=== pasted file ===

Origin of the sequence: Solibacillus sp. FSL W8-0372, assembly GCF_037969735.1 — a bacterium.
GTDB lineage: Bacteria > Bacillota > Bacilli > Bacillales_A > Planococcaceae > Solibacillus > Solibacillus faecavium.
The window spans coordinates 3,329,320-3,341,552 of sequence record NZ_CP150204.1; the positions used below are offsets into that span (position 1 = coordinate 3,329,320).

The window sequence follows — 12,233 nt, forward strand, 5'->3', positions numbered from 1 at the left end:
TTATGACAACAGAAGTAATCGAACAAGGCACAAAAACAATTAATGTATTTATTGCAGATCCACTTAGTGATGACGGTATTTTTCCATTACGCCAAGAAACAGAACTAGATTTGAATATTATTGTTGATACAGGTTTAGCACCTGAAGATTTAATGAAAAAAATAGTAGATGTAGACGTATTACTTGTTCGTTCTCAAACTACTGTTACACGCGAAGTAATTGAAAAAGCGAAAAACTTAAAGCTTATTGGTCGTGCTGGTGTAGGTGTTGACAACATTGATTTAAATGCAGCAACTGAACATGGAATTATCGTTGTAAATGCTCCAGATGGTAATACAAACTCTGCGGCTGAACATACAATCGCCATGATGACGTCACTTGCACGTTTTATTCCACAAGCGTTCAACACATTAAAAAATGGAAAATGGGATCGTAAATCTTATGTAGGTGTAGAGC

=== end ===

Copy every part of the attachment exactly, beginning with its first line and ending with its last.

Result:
Origin of the sequence: Solibacillus sp. FSL W8-0372, assembly GCF_037969735.1 — a bacterium.
GTDB lineage: Bacteria > Bacillota > Bacilli > Bacillales_A > Planococcaceae > Solibacillus > Solibacillus faecavium.
The window spans coordinates 3,329,320-3,341,552 of sequence record NZ_CP150204.1; the positions used below are offsets into that span (position 1 = coordinate 3,329,320).

The window sequence follows — 12,233 nt, forward strand, 5'->3', positions numbered from 1 at the left end:
TTATGACAACAGAAGTAATCGAACAAGGCACAAAAACAATTAATGTATTTATTGCAGATCCACTTAGTGATGACGGTATTTTTCCATTACGCCAAGAAACAGAACTAGATTTGAATATTATTGTTGATACAGGTTTAGCACCTGAAGATTTAATGAAAAAAATAGTAGATGTAGACGTATTACTTGTTCGTTCTCAAACTACTGTTACACGCGAAGTAATTGAAAAAGCGAAAAACTTAAAGCTTATTGGTCGTGCTGGTGTAGGTGTTGACAACATTGATTTAAATGCAGCAACTGAACATGGAATTATCGTTGTAAATGCTCCAGATGGTAATACAAACTCTGCGGCTGAACATACAATCGCCATGATGACGTCACTTGCACGTTTTATTCCACAAGCGTTCAACACATTAAAAAATGGAAAATGGGATCGTAAATCTTATGTAGGTGTAGAGC